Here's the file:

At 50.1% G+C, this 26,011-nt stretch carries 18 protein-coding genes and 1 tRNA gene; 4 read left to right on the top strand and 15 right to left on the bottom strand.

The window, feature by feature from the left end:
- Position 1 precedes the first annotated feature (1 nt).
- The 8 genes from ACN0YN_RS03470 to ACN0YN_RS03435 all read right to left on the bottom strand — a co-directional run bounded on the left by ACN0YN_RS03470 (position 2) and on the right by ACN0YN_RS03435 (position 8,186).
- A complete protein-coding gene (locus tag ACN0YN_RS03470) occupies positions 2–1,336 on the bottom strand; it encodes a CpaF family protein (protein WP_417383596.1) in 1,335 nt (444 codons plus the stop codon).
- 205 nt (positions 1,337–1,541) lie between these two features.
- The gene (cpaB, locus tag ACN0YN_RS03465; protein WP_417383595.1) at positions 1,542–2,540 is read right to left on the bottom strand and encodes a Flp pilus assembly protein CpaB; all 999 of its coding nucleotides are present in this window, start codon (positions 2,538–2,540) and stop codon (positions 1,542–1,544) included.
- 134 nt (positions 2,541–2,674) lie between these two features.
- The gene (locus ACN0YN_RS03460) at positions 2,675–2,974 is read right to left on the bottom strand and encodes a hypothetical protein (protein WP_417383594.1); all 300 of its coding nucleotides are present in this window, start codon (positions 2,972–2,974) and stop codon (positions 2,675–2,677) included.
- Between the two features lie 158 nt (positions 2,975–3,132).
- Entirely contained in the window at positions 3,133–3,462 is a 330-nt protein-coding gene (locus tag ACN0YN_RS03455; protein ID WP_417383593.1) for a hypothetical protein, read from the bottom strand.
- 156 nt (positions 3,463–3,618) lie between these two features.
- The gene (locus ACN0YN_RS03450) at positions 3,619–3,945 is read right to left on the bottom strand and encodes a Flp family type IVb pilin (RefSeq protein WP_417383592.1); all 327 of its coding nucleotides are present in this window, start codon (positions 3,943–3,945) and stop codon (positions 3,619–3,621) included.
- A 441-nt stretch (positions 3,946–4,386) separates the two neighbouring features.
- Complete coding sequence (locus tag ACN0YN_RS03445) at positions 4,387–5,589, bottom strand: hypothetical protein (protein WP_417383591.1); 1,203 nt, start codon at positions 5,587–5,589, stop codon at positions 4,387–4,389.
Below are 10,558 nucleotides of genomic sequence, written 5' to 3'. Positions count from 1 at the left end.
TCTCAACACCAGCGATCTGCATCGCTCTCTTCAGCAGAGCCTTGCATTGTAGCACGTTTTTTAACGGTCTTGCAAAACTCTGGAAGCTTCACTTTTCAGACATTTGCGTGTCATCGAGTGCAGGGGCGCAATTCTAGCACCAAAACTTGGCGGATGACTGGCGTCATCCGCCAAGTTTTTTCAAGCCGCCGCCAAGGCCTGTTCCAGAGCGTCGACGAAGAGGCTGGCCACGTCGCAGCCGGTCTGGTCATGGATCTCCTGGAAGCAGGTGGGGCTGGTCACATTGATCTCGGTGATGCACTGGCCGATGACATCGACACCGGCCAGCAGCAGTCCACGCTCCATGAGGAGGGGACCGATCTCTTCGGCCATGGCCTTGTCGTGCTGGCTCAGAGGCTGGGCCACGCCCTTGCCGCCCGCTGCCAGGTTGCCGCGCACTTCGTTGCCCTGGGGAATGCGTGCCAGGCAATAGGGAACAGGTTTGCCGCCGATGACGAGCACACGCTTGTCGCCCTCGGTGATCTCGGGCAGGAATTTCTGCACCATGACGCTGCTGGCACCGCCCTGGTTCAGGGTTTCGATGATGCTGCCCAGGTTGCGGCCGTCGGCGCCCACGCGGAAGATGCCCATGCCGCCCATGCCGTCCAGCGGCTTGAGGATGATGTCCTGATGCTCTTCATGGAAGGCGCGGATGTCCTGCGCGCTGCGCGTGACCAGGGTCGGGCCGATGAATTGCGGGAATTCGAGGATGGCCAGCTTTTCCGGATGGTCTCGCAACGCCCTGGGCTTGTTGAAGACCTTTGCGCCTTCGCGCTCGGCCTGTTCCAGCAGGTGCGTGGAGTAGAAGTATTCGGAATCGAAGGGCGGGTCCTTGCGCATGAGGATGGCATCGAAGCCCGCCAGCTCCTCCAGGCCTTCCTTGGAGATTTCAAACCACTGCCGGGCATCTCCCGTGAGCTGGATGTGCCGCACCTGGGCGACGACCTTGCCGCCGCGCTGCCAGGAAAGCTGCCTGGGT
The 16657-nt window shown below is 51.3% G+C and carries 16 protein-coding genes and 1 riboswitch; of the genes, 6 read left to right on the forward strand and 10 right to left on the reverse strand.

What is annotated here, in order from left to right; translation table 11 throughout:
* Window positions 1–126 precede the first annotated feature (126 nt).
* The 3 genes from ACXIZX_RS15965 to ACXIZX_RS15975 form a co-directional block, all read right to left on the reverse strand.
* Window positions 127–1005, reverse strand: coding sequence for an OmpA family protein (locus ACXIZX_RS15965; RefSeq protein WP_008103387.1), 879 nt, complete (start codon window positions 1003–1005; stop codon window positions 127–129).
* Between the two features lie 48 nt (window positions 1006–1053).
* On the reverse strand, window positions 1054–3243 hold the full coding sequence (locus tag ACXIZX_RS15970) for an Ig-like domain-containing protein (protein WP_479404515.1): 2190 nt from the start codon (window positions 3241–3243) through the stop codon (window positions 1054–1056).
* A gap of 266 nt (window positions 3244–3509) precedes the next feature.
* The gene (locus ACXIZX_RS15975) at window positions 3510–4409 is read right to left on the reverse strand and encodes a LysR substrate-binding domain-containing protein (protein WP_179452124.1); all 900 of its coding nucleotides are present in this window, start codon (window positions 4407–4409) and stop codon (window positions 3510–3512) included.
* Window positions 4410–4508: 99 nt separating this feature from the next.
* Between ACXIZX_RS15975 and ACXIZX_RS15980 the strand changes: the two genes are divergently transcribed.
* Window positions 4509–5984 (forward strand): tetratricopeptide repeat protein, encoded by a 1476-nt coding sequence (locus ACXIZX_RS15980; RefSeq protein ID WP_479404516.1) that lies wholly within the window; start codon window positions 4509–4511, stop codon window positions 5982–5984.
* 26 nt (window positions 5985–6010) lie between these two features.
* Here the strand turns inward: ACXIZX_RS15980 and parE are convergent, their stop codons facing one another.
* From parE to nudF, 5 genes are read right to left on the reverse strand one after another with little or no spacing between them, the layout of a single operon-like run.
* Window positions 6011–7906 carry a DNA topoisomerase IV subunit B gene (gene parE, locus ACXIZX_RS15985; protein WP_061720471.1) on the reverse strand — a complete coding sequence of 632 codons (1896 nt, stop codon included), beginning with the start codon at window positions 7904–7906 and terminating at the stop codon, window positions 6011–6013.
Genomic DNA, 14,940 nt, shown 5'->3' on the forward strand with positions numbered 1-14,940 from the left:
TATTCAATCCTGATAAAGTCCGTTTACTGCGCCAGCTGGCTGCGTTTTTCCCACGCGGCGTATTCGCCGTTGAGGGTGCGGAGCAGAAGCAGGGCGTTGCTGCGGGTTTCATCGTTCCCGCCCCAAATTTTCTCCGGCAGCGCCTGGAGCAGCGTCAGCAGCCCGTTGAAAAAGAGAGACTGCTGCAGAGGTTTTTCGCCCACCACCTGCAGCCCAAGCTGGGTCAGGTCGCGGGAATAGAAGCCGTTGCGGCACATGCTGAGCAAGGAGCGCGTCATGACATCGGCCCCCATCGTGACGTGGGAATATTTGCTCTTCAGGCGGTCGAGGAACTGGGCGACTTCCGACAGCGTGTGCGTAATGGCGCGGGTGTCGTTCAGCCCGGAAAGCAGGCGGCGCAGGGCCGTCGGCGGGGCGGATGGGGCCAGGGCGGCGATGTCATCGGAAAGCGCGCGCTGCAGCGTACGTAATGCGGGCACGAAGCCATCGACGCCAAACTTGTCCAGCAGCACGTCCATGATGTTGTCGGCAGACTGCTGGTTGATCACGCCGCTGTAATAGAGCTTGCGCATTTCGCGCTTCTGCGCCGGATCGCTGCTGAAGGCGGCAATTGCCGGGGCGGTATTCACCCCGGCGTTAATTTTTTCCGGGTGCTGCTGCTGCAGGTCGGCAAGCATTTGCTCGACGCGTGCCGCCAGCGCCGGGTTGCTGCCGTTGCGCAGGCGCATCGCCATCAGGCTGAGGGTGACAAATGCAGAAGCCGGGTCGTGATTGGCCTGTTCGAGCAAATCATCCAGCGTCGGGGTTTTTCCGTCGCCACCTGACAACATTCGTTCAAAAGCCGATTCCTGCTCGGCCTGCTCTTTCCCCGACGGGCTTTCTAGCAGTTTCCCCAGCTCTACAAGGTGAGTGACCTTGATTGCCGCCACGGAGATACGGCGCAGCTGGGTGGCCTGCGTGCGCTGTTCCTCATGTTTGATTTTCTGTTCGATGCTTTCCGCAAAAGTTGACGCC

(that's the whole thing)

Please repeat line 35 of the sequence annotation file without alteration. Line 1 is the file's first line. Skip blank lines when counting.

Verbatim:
TATTCAATCCTGATAAAGTCCGTTTACTGCGCCAGCTGGCTGCGTTTTTCCCACGCGGCGTATTCGCCGTTGAGGGTGCGGAGCAGAAGCAGGGCGTTGCTGCGGGTTTCATCGTTCCCGCCCCAAATTTTCTCCGGCAGCGCCTGGAGCAGCGTCAGCAGCCCGTTGAAAAAGAGAGACTGCTGCAGAGGTTTTTCGCCCACCACCTGCAGCCCAAGCTGGGTCAGGTCGCGGGAATAGAAGCCGTTGCGGCACATGCTGAGCAAGGAGCGCGTCATGACATCGGCCCCCATCGTGACGTGGGAATATTTGCTCTTCAGGCGGTCGAGGAACTGGGCGACTTCCGACAGCGTGTGCGTAATGGCGCGGGTGTCGTTCAGCCCGGAAAGCAGGCGGCGCAGGGCCGTCGGCGGGGCGGATGGGGCCAGGGCGGCGATGTCATCGGAAAGCGCGCGCTGCAGCGTACGTAATGCGGGCACGAAGCCATCGACGCCAAACTTGTCCAGCAGCACGTCCATGATGTTGTCGGCAGACTGCTGGTTGATCACGCCGCTGTAATAGAGCTTGCGCATTTCGCGCTTCTGCGCCGGATCGCTGCTGAAGGCGGCAATTGCCGGGGCGGTATTCACCCCGGCGTTAATTTTTTCCGGGTGCTGCTGCTGCAGGTCGGCAAGCATTTGCTCGACGCGTGCCGCCAGCGCCGGGTTGCTGCCGTTGCGCAGGCGCATCGCCATCAGGCTGAGGGTGACAAATGCAGAAGCCGGGTCGTGATTGGCCTGTTCGAGCAAATCATCCAGCGTCGGGGTTTTTCCGTCGCCACCTGACAACATTCGTTCAAAAGCCGATTCCTGCTCGGCCTGCTCTTTCCCCGACGGGCTTTCTAGCAGTTTCCCCAGCTCTACAAGGTGAGTGACCTTGATTGCCGCCACGGAGATACGGCGCAGCTGGGTGGCCTGCGTGCGCTGTTCCTCATGTTTGATTTTCTGTTCGATGCTTTCCGCAAAAGTTGACGCC